Sunday, March 29, 2015
Bail bondsman Ray Zapata of San Angelo, Texas, has been indicted in connection to allegations that he forged the will of John Edward Sullivan, who died last year. Defense attorney John Young has also been indicted in the case, which charges the two men with multiple offenses including forgery, aggravated perjury, and theft. Young was named in Sullivan's allegedly forged will as the sole beneficiary of Sullivan's estate valued at over $5 million. At the time of Sullivan's death, Young was his defense attorney in a case regarding child pornography and online solicitation charges against Sullivan.
See Chelsea Reinhard, San Angelo Bail Bondsman, Defense Attorney Accused of Forging Will of Alleged Pedophile, San Angelo Live, March 26, 2015
Special thanks to Blair Park (Texas Tech University School of Law, J.D. Candidate, 2016) for bringing this article to my attention.
Friday, March 27, 2015
The daughter of Victor Calzaretta says that she was in line to inherit her father’s estate until Calzaretta married Sue Campbell after only a brief courtship. In 2011, Calzaretta changed his will to make his wife the executor and sole beneficiary.
The $4 million dollar lawsuit filed on behalf of Diane Miller alleges the detective was familiar with the signs of dementia and married Calzaretta to gain access to his estate. Campbell denies the allegations.
See Steven Dubois, Daughter Sues Elder Abuse Investigator Over Father’s Will, Statesman Journal, March 27, 2015.
Monday, March 23, 2015
Patty Carlman successfully challenged her father's will in a Florida probate court, alleging that her father's surviving spouse, Demetra Blinn, asserted undue influence in having his will changed to leave all assets to Demetra. Demetra married Richard Blinn when he was 82 years old and suffering from dementia. Evidence was heard regarding Demetra giving the drafting lawyer for the new will proof of Richard's sound mental state that was nine-months old, and taking steps to isolate Richard from his family. Demetra appealed the probate court's ruling.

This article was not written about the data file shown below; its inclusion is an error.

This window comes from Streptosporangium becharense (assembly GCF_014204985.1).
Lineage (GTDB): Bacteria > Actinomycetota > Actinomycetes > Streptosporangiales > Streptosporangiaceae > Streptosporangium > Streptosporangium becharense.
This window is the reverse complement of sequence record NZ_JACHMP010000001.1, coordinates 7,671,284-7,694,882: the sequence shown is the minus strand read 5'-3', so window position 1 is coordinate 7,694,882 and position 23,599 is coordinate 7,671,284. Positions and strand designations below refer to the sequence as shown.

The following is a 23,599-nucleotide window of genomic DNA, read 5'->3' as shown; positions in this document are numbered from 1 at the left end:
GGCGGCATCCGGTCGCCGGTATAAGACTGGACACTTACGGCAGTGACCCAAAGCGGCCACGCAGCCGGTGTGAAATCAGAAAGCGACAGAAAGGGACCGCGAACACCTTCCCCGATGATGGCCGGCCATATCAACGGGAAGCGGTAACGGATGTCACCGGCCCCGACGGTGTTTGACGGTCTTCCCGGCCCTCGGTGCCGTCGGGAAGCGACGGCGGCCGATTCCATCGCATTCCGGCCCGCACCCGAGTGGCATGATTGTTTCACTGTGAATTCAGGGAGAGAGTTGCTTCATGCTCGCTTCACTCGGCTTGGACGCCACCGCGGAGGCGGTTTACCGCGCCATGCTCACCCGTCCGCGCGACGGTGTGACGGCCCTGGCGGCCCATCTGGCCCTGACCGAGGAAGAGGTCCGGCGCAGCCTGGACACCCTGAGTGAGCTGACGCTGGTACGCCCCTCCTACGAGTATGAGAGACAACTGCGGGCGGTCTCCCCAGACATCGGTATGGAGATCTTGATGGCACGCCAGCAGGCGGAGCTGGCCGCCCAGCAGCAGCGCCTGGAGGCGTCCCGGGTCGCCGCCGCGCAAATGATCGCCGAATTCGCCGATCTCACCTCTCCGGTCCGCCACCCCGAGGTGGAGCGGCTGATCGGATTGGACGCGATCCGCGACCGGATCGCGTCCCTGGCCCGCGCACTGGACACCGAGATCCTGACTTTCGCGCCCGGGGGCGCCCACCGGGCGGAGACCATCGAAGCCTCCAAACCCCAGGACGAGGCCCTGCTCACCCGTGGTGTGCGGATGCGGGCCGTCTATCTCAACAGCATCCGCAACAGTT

In Blinn v. Carlman, a Florida appeals court found that there was "substantial competent evidence" of undue influence relied on by the probate court and affirmed the invalidation of the will.
See Anya Van Veen, Florida Will Overturned On Finding of Undue Influence By Surviving Spouse, Clark Skatoff, March 19th, 2015
When Eileen Belmont died, the bulk of her estate was left to charity including a post-death cash distribution from her retirement plan. But a legal challenge by her brother caused the money to be used to defend the will but after the estate claimed a charitable tax deduction on the amount.
In Estate of Belmont v. Commissioner, the Tax Court denied the deduction because the amount had not been permanently set aside for future distribution to the charity. To be considered permanently set aside, the court stated, the possibility the money would not go to the charity must be “so remote as to be negligible.” Since there were many indicators the money would be required to fend off the brother’s challenge the estate should have known the set aside would not be permanent and waited to make the deduction until a later taxable year.
See Jillian Merns, Estate Loses Out On Charitable Deduction, Wealth Management, March 16, 2015.
Special thanks to Jim Hillhouse for bringing this article to my attention.
Sunday, March 22, 2015
As technology becomes increasingly integrated into our daily lives, what becomes of a person’s online life in the event of their death? This is an issue that Oregon lawmakers are facing this legislative session.